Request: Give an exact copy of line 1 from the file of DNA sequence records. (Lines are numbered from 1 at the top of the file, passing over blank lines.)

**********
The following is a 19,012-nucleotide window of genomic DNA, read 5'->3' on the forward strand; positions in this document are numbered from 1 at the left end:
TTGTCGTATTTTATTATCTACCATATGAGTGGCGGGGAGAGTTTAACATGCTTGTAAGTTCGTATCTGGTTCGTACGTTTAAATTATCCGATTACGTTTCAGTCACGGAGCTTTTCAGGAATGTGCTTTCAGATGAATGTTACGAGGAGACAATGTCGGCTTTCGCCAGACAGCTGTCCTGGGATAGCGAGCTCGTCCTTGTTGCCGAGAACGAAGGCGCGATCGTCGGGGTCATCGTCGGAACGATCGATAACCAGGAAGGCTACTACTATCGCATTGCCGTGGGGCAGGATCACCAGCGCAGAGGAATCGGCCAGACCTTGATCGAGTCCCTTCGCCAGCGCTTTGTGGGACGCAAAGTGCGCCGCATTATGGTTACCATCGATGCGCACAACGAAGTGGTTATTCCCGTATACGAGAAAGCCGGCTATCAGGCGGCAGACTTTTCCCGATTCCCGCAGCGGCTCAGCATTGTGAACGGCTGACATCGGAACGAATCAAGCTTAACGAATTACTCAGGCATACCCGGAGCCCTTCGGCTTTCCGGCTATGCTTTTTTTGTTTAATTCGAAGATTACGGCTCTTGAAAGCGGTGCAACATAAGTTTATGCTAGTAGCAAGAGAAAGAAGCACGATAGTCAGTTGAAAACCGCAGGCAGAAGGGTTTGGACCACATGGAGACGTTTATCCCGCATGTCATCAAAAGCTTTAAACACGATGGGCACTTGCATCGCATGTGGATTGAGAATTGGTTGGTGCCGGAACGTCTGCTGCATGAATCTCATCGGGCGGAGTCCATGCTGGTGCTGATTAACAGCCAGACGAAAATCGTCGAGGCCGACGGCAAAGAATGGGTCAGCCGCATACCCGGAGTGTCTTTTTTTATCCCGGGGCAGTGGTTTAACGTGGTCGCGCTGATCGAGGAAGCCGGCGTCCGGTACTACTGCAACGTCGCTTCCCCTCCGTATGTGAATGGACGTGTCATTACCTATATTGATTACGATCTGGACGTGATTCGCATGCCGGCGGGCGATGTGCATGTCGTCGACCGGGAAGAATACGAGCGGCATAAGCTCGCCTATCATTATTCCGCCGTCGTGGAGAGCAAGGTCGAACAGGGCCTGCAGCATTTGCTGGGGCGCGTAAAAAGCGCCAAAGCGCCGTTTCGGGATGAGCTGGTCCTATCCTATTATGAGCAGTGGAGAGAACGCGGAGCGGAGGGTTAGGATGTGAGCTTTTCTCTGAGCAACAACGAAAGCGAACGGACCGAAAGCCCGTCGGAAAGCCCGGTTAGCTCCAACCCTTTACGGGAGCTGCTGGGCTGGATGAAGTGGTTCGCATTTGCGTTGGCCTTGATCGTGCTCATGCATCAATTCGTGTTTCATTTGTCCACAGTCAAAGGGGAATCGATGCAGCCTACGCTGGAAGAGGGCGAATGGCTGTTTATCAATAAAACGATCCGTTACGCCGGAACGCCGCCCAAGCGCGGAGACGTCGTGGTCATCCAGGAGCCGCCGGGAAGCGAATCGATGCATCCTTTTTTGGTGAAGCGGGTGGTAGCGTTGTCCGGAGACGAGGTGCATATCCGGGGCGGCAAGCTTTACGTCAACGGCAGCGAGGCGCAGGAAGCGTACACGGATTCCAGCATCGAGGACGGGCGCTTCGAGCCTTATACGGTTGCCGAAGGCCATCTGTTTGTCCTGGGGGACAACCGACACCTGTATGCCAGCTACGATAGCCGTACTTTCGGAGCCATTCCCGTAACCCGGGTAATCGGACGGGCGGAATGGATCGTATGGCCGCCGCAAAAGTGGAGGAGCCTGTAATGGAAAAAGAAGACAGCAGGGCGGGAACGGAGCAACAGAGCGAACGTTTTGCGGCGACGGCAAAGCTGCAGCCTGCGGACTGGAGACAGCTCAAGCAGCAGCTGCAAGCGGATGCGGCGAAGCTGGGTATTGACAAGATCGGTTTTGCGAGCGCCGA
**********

The following is a 19,012-nucleotide window of genomic DNA, read 5'->3' on the forward strand; positions in this document are numbered from 1 at the left end: